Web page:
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Lancaster v. Secretary of State

Superior Court of Maine, Lincoln

March 20, 2017

KYLE LANCASTER, Petitioner
v.
SECRETARY OF STATE, Respondent

          Kyle Lancaster Plaintiff Attorney: Jonathan Handelman

          State of Maine, Bureau of Motor Vehicles Defendant Attorney: Donald W. Macomber, AAG

          DECISION AND ORDER

          Daniel I. Billings Justice

         The petitioner, Kyle Lancaster, filed this appeal, pursuant to 5 M.R.S. §§ 11001 et seq. and Maine Rule of Civil Procedure 80C, from a decision of a hearing officer for the Bureau of Motor Vehicles that denied a petition for review of a 275 day administrative suspension of Mr. Lancaster's license to operate a motor vehicle pursuant to 29-A M.R.S. §§ 2521 for refusing to submit to a chemical test at the request of a law enforcement officer on December 12, 2015. This court has reviewed the record and the written submissions of the parties.

         In reviewing the hearing officer's decision, the Court reviews the record of the administrative agency directly to determine "whether the Hearing Examiner abused her discretion, committed an error of law, or made findings not supported by substantial evidence in the record." Abrahamson v. Secretary of State, 584 A.2d 668, 670 (Me. 1991). Substantial evidence is defined as "such relevant evidence as a reasonable mind might accept as adequate to support the resulting conclusion." Lewiston Daily Sun v. Maine Unemployment Insurance Comm'n., 1999 ME 90, ¶7, 733 A.2d 344, 346 (quoting Crocker v. Maine Unemployment Insurance Comm'n., 450 A.2d 469, 471 (Me. 1982)). "A reviewing court may not substitute its judgment for that of the agency merely because the evidence could give rise to more than one result." Dodd v. Secretary of State, 526 A.2d 583, 584 (Me. 1987). The focus on appeal is not whether the court would have reached the same conclusion as the agency, but whether the record contains competent and substantial evidence that supports the result reached by the agency. See CWCO, Inc. v. Superintendent of Ins., 1997 ME 226, ¶ 6, 703 A.2d 1258, 1261. "Inconsistent evidence will not render an agency decision unsupported." Seider v. Board of Exam'r of Psychologist, 2000 ME 206, ¶ 9, 762 A.2d at 555 (citing Bischoff v. Bd. of Trustees, 661 A.2d 167, 170 (Me. 1990)). The burden of proof rests with the party seeking to overturn the agency's decision, and that party must prove that no competent evidence supports the agency's decision. See Id.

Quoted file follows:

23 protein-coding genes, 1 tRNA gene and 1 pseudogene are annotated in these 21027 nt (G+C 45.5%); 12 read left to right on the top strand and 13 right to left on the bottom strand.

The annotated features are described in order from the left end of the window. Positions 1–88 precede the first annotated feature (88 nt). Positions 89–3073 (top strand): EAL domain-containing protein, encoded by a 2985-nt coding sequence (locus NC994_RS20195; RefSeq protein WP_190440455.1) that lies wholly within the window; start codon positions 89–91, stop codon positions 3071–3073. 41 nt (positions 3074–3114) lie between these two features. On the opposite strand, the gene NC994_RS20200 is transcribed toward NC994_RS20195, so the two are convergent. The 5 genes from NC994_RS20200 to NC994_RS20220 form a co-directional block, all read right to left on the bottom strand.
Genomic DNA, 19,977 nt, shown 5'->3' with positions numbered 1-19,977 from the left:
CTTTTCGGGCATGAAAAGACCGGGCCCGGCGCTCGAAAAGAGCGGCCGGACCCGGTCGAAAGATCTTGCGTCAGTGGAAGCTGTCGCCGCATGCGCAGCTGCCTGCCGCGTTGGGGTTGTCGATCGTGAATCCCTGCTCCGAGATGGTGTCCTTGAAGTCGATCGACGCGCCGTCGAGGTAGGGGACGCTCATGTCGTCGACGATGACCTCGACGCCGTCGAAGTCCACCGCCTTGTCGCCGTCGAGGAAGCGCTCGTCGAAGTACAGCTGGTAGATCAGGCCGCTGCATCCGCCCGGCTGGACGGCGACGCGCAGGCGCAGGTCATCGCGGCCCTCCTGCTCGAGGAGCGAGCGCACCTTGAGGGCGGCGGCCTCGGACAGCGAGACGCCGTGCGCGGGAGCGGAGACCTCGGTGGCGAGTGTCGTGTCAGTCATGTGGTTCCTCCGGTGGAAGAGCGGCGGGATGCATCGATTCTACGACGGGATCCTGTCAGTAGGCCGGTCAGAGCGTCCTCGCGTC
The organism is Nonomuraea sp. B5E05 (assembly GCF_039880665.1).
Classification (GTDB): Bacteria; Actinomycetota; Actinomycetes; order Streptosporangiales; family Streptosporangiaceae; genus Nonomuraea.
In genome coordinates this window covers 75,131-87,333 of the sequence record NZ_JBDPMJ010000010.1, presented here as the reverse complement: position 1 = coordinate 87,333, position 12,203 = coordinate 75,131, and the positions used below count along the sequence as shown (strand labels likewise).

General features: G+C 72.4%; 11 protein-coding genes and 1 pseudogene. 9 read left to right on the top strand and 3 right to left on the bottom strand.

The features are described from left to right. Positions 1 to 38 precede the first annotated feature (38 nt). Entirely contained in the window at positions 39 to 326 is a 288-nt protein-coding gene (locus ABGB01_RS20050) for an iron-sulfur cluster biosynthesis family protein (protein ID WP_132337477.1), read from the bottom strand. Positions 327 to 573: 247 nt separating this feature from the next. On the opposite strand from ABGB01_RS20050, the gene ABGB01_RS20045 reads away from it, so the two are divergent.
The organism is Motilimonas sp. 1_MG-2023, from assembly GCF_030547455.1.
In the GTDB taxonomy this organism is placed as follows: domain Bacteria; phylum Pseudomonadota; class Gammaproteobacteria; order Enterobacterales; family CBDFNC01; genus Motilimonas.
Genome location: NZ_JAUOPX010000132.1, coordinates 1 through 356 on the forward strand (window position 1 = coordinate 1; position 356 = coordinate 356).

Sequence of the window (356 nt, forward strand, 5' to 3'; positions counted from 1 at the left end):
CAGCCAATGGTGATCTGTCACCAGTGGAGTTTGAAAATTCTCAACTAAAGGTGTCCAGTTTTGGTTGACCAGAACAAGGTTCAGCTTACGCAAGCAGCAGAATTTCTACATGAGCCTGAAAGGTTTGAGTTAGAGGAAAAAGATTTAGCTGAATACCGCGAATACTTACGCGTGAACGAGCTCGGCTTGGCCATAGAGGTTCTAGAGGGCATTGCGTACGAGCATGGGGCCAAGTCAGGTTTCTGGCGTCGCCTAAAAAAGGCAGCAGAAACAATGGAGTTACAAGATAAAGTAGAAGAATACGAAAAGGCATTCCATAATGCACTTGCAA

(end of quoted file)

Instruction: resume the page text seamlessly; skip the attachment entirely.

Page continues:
The hearing officer's determination that the officer had probable cause to believe that Mr. Lancaster had operated a motor vehicle while under the influence of intoxicants is supported by substantial evidence. "The probable cause standard for requiring a person to take a blood-alcohol test has a very low threshold." State v. Webster, 2000 ME 115, ¶ 7, 754 A.2d 976, 977-78. A person is guilty of operating under the influence if his or her senses are "impaired however slightly" or "to any extent" by the alcohol that person has had to drink. See State v. Worster, 611 A.2d979, 981 (Me. 1992).

         The record in this case shows:

• Mr. Lancaster's vehicle was on its side in a ditch, but he said he had not been speeding and had no difficulty seeing the road despite the fog;
• Mr. Lancaster repeatedly stated that he had not been injured in the accident, refused medical attention, and the deputy did not observe any signs of injury;
• The deputy and the trooper could smell the odor of intoxicating liquor on Mr. Lancaster;
• The deputy noticed that Mr. Lancaster had slurred speech and glassy eyes;
• The deputy noticed that Mr. Lancaster had a hard time focusing on what was being said;
• The deputy had to repeatedly tell Mr. Lancaster to keep his hands out of his pockets, to put his arms down from over his head, and to get out of the middle of the road;
• The deputy detected two clues during the HGN test, which could not be completed because Mr. Lancaster did ...

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